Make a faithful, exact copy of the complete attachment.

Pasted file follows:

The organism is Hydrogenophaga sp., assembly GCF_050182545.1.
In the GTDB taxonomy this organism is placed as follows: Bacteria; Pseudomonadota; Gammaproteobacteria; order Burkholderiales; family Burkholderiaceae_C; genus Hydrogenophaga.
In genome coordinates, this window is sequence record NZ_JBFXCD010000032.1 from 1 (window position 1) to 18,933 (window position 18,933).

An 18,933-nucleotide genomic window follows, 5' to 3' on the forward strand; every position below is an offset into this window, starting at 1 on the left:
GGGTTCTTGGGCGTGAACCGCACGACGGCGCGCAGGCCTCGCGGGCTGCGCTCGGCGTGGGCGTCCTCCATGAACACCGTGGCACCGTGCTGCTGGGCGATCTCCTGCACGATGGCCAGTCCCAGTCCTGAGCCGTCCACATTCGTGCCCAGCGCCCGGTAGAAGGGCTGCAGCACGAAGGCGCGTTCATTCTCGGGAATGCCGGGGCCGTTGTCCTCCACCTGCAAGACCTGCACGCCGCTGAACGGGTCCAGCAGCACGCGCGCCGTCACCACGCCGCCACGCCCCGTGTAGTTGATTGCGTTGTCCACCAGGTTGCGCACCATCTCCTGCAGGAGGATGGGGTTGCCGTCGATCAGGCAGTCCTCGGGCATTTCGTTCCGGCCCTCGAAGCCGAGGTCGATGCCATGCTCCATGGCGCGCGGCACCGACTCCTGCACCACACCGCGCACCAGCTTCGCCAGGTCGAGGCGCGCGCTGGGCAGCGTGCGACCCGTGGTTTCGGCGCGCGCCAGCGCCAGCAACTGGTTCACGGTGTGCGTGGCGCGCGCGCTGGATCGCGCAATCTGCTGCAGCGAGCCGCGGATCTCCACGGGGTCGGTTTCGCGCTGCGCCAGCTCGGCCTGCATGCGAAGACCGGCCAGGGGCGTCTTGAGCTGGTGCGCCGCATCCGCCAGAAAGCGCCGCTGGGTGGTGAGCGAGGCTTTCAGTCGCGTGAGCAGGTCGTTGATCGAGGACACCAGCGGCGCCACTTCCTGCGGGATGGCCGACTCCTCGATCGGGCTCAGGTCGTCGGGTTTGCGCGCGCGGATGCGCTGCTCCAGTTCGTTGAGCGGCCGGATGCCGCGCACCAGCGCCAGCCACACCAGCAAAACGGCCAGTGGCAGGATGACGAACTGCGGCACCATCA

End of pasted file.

The organism is Hydrogenophaga sp., assembly GCF_050182545.1.
In the GTDB taxonomy this organism is placed as follows: Bacteria; Pseudomonadota; Gammaproteobacteria; order Burkholderiales; family Burkholderiaceae_C; genus Hydrogenophaga.
In genome coordinates, this window is sequence record NZ_JBFXCD010000032.1 from 1 (window position 1) to 18,933 (window position 18,933).

An 18,933-nucleotide genomic window follows, 5' to 3' on the forward strand; every position below is an offset into this window, starting at 1 on the left:
GGGTTCTTGGGCGTGAACCGCACGACGGCGCGCAGGCCTCGCGGGCTGCGCTCGGCGTGGGCGTCCTCCATGAACACCGTGGCACCGTGCTGCTGGGCGATCTCCTGCACGATGGCCAGTCCCAGTCCTGAGCCGTCCACATTCGTGCCCAGCGCCCGGTAGAAGGGCTGCAGCACGAAGGCGCGTTCATTCTCGGGAATGCCGGGGCCGTTGTCCTCCACCTGCAAGACCTGCACGCCGCTGAACGGGTCCAGCAGCACGCGCGCCGTCACCACGCCGCCACGCCCCGTGTAGTTGATTGCGTTGTCCACCAGGTTGCGCACCATCTCCTGCAGGAGGATGGGGTTGCCGTCGATCAGGCAGTCCTCGGGCATTTCGTTCCGGCCCTCGAAGCCGAGGTCGATGCCATGCTCCATGGCGCGCGGCACCGACTCCTGCACCACACCGCGCACCAGCTTCGCCAGGTCGAGGCGCGCGCTGGGCAGCGTGCGACCCGTGGTTTCGGCGCGCGCCAGCGCCAGCAACTGGTTCACGGTGTGCGTGGCGCGCGCGCTGGATCGCGCAATCTGCTGCAGCGAGCCGCGGATCTCCACGGGGTCGGTTTCGCGCTGCGCCAGCTCGGCCTGCATGCGAAGACCGGCCAGGGGCGTCTTGAGCTGGTGCGCCGCATCCGCCAGAAAGCGCCGCTGGGTGGTGAGCGAGGCTTTCAGTCGCGTGAGCAGGTCGTTGATCGAGGACACCAGCGGCGCCACTTCCTGCGGGATGGCCGACTCCTCGATCGGGCTCAGGTCGTCGGGTTTGCGCGCGCGGATGCGCTGCTCCAGTTCGTTGAGCGGCCGGATGCCGCGCACCAGCGCCAGCCACACCAGCAAAACGGCCAGTGGCAGGATGACGAACTGCGGCACCATCA